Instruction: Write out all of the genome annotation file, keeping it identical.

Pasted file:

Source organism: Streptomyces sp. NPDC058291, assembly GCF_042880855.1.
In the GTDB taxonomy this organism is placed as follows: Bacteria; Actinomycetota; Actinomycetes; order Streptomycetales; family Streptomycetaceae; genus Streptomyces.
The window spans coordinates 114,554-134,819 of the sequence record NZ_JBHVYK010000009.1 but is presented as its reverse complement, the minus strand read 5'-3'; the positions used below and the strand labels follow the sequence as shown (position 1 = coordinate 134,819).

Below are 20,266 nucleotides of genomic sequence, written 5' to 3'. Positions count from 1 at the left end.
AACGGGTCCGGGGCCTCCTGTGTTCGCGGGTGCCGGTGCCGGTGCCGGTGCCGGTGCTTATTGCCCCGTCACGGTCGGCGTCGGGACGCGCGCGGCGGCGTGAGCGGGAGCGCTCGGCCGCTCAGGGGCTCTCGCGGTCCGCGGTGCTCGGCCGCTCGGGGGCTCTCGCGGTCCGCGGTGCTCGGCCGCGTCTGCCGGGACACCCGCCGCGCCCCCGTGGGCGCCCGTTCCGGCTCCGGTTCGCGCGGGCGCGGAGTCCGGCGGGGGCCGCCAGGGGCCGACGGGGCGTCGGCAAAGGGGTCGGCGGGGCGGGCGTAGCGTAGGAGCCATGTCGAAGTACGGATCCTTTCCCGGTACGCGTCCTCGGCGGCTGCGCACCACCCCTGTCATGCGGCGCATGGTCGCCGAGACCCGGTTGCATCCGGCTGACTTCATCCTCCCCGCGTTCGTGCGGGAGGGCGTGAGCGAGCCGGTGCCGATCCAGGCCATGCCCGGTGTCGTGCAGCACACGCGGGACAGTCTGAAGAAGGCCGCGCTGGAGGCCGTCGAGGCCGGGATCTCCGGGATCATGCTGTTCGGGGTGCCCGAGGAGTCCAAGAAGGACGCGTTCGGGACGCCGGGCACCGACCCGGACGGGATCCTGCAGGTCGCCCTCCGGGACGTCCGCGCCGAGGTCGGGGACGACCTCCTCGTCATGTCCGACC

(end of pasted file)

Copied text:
Source organism: Streptomyces sp. NPDC058291, assembly GCF_042880855.1.
In the GTDB taxonomy this organism is placed as follows: Bacteria; Actinomycetota; Actinomycetes; order Streptomycetales; family Streptomycetaceae; genus Streptomyces.
The window spans coordinates 114,554-134,819 of the sequence record NZ_JBHVYK010000009.1 but is presented as its reverse complement, the minus strand read 5'-3'; the positions used below and the strand labels follow the sequence as shown (position 1 = coordinate 134,819).

Below are 20,266 nucleotides of genomic sequence, written 5' to 3'. Positions count from 1 at the left end.
AACGGGTCCGGGGCCTCCTGTGTTCGCGGGTGCCGGTGCCGGTGCCGGTGCCGGTGCTTATTGCCCCGTCACGGTCGGCGTCGGGACGCGCGCGGCGGCGTGAGCGGGAGCGCTCGGCCGCTCAGGGGCTCTCGCGGTCCGCGGTGCTCGGCCGCTCGGGGGCTCTCGCGGTCCGCGGTGCTCGGCCGCGTCTGCCGGGACACCCGCCGCGCCCCCGTGGGCGCCCGTTCCGGCTCCGGTTCGCGCGGGCGCGGAGTCCGGCGGGGGCCGCCAGGGGCCGACGGGGCGTCGGCAAAGGGGTCGGCGGGGCGGGCGTAGCGTAGGAGCCATGTCGAAGTACGGATCCTTTCCCGGTACGCGTCCTCGGCGGCTGCGCACCACCCCTGTCATGCGGCGCATGGTCGCCGAGACCCGGTTGCATCCGGCTGACTTCATCCTCCCCGCGTTCGTGCGGGAGGGCGTGAGCGAGCCGGTGCCGATCCAGGCCATGCCCGGTGTCGTGCAGCACACGCGGGACAGTCTGAAGAAGGCCGCGCTGGAGGCCGTCGAGGCCGGGATCTCCGGGATCATGCTGTTCGGGGTGCCCGAGGAGTCCAAGAAGGACGCGTTCGGGACGCCGGGCACCGACCCGGACGGGATCCTGCAGGTCGCCCTCCGGGACGTCCGCGCCGAGGTCGGGGACGACCTCCTCGTCATGTCCGACC